The debate over whether utilities want to use public networks, like cell phone company infrastructure, or build out their own private networks for their smart grid deployments, rages on. On one hand smaller utilities don’t generally want to have the responsibilities — and expenses — of an IT company, which has to manage, build and upgrade a digital network. But on the other hand, a variety of utilities that want to have more control over their networks, and plan to use the networks for other digital services (like voice and video) are opting to build out their own digital grids.
Here’s 10 reasons that utilities want to build out their own smart grid networks. I’ve compiled some of these from Pike Research’s interesting new report out on Smart Grid Networking and Communication, and others from our own research.
1). Coverage: Utilities need to be able to offer service to pretty much every single customer in their footprint. But cellular and cable providers like to build out networks to be able to cover large urban areas, and often neglect to build out the edges of a network to a handful of rural customers. Private networks can be built out to cover everyone.
2). Public Network Tech Moves Fast: Cellular companies are constantly upgrading their networks to meet the growing demand for bandwidth and wireless data. While this could be an advantage for some utilities, others fear that they will have to upgrade the tech in their smart meters too often to match that changing technology.
3). Rental Bill: Over the life time of a smart grid network, renting space on, say, a cellular network, can get pricey, according to some utilities and vendors. While building out a network, of course, requires the upfront capital investment, after that initial investment is paid utilities don’t have the reoccurring rental bill.
4). What If It Breaks, Or Someone Breaks In: Some utilities are concerned that if they are paying for space on a public network, the telecom company won’t be able to guarantee them the same amount of security and reliability that they could with their own private, controlled network.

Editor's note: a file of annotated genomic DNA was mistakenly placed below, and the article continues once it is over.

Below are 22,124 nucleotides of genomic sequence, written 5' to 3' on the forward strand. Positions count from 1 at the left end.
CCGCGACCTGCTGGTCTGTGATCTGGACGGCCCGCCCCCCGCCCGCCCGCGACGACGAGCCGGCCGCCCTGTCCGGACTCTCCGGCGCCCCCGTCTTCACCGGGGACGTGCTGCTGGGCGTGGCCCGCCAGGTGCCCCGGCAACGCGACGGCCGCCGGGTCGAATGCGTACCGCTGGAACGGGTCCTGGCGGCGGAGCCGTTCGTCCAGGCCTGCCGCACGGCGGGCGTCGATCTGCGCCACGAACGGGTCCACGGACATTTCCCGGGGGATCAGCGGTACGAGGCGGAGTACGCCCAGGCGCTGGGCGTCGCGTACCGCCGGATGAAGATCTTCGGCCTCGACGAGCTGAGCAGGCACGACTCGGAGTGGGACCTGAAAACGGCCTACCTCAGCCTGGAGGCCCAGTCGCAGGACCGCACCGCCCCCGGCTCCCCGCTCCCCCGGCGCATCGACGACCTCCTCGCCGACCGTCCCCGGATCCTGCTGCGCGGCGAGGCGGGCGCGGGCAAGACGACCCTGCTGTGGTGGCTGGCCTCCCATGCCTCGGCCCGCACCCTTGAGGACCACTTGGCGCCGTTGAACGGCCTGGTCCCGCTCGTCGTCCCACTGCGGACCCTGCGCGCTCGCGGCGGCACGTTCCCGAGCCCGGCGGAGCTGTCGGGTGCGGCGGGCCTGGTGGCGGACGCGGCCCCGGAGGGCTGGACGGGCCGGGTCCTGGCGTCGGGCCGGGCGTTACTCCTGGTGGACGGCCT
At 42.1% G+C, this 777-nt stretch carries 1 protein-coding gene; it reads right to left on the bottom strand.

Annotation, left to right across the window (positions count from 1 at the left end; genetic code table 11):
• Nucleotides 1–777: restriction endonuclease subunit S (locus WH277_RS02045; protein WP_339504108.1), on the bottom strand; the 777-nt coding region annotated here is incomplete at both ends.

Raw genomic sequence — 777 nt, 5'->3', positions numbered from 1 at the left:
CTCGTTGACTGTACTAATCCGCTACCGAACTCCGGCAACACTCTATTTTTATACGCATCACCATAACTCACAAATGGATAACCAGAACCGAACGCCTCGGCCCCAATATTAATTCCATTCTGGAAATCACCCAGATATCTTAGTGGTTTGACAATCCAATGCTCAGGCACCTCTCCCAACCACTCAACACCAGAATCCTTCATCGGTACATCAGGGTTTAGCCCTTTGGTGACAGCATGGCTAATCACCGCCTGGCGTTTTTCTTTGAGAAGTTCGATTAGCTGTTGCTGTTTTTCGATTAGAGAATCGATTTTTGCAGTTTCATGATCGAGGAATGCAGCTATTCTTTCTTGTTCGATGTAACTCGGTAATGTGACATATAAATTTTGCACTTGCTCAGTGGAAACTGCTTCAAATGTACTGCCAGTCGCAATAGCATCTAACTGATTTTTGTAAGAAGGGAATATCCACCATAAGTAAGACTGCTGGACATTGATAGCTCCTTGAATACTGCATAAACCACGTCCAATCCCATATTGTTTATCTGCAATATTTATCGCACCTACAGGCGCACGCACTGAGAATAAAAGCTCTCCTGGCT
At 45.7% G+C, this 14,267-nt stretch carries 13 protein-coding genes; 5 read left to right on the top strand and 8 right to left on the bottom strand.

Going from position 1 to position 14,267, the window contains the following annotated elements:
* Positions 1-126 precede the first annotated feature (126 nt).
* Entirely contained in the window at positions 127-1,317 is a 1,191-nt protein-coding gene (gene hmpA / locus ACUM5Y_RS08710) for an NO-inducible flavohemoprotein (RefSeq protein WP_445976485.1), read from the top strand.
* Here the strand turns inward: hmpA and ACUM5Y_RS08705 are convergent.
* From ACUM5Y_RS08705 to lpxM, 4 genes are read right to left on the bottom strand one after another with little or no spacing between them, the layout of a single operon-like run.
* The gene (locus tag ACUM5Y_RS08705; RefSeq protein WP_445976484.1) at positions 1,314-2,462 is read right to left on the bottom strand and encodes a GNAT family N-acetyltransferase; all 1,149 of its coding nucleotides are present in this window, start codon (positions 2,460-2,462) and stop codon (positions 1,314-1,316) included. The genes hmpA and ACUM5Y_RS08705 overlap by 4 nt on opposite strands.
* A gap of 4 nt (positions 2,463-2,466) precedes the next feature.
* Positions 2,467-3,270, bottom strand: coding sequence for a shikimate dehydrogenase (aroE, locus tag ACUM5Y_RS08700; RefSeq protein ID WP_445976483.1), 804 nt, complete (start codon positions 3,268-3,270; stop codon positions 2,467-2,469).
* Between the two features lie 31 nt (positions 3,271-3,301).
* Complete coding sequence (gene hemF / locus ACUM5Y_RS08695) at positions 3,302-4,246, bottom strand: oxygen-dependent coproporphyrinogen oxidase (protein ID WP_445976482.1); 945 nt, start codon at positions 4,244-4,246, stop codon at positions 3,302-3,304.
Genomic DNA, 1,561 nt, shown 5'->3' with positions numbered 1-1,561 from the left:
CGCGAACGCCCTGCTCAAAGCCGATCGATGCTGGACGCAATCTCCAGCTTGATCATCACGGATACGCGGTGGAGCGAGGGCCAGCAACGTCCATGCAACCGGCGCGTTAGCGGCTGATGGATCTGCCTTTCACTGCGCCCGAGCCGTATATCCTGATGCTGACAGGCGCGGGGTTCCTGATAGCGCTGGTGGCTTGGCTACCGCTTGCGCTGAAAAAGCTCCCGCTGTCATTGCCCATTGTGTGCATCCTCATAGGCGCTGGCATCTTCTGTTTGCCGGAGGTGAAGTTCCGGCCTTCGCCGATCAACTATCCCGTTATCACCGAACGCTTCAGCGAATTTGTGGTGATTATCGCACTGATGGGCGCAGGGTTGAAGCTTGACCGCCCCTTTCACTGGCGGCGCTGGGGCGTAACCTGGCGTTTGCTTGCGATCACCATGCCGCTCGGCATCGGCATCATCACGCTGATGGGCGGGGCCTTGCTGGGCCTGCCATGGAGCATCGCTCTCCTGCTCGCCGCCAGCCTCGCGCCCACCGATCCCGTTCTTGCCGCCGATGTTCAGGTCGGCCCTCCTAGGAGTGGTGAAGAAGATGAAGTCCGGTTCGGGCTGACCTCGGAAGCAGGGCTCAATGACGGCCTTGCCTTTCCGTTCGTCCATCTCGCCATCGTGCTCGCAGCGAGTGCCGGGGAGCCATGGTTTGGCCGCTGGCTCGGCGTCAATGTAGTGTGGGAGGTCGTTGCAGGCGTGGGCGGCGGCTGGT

5). Control Freak: The sense of having control over the end-to-end communication system of their grid, drives some utilities decision to build their own network. As Pike Research puts it, this can even be a sometimes vague desire.
6). Regulation Back Up: Regulated utilities also can earn profits on capital expenses like building their own networks. As Pike Research puts it: “The regulatory cost-recovery framework favors capital expenditures by the utility versus ongoing operating costs.”
7). Lower Bandwidth Needs: Some utilities see the higher bandwidth networks of cellular, DSL, and cable operators as far more than they need to operate smart grid networks.
8). No Sharing: Utilities are worried that when they rent space on networks that are also being used for other purposes (like our cellular calls) their traffic will not be given as high a priority. Utilities don’t want a crucial data signal to get stuck in a queue behind all our daily cell phone jabber.
9). No Home Connection: Utilities that want to work their way into the home environment (by offering energy management services and linking their grids from the neighborhood level to the living room) can’t rely on customers in the U.S. to have home Internet connections. Building out an end-to-end grid that links the home, meter, and neighborhood is one strategy to get around that.
10). Video, Voice, Data: In contrast with some utilities that have lower bandwidth needs, other utilities like San Diego Gas & Electric are using their networks to run high bandwidth applications. These applications can include offering mobile and video services for employees and connecting and analyzing grid sensor data. Building one network that can cover all of these applications can be more cost effective than renting space and services from a public network.
For more research on the smart grid check out GigaOM Pro (subscription required):
Pike Research is a GigaOM Pro partner.
Image courtesy of rainy city.